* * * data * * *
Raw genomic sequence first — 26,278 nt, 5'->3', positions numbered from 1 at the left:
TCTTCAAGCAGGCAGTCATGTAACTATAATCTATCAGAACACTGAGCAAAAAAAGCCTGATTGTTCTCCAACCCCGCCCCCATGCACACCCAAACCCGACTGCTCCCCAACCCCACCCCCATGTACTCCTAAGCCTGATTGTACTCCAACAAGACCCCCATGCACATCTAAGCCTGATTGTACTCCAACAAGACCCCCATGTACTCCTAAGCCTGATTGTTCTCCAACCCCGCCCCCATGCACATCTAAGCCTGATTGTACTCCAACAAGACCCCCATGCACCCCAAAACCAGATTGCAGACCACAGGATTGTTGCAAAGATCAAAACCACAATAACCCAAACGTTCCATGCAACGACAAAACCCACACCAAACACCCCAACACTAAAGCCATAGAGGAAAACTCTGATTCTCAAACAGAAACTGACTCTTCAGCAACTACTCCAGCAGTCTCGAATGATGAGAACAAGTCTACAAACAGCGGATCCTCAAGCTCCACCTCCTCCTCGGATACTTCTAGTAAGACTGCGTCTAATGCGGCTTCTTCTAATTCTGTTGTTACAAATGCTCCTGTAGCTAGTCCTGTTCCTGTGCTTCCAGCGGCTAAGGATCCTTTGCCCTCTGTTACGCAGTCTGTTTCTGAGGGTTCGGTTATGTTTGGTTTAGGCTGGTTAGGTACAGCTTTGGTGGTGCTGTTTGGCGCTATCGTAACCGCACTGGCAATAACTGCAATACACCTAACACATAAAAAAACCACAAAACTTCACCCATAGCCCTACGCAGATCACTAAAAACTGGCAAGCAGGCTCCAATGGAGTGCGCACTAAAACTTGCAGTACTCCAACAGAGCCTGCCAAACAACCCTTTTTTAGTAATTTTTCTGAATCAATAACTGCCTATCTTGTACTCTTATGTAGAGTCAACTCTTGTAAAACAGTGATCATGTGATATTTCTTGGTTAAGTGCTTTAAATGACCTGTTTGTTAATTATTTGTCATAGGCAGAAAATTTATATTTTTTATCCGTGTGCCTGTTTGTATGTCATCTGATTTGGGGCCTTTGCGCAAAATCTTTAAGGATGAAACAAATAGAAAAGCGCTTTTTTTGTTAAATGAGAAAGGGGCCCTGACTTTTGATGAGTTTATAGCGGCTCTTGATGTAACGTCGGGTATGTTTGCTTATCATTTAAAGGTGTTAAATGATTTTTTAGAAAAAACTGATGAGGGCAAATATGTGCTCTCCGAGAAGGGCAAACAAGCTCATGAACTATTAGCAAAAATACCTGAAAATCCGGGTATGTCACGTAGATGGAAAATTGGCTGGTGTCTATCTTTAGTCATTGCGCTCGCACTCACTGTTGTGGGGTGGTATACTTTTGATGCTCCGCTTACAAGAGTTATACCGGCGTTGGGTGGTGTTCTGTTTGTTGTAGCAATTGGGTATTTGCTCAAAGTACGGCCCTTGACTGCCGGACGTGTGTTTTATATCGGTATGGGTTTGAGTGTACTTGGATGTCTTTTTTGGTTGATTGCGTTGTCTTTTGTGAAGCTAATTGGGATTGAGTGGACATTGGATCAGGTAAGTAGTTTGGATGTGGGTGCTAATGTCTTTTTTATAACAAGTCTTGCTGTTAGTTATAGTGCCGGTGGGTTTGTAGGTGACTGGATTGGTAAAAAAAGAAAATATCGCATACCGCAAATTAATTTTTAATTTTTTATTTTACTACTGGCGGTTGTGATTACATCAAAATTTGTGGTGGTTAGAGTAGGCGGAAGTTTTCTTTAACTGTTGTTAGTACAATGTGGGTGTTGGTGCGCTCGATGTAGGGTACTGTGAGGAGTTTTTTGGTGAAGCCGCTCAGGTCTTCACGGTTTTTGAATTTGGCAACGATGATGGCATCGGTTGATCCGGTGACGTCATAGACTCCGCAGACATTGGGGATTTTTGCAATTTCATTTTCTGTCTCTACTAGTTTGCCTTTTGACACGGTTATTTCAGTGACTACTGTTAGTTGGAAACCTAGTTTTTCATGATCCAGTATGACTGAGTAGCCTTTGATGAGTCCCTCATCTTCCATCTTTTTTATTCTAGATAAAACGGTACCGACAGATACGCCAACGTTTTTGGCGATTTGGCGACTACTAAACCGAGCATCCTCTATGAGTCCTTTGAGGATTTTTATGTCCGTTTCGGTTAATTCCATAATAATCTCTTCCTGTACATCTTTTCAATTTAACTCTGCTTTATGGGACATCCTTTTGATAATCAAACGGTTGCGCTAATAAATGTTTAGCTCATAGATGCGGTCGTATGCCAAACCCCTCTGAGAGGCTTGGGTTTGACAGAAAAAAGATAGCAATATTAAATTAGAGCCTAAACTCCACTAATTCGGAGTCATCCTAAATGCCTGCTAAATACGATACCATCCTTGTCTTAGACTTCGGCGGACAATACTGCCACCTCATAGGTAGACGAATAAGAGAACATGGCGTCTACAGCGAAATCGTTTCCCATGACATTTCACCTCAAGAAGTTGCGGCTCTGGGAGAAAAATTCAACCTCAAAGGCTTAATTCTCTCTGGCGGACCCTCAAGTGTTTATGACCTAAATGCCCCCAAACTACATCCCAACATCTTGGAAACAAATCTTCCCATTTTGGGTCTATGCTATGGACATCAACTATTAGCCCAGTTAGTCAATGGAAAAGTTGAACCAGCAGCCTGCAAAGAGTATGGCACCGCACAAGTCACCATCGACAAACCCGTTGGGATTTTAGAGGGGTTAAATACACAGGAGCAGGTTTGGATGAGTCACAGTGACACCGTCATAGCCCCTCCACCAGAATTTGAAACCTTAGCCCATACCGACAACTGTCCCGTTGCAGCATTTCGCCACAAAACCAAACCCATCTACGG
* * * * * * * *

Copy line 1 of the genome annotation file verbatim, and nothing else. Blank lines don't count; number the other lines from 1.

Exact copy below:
Raw genomic sequence first — 26,278 nt, 5'->3', positions numbered from 1 at the left: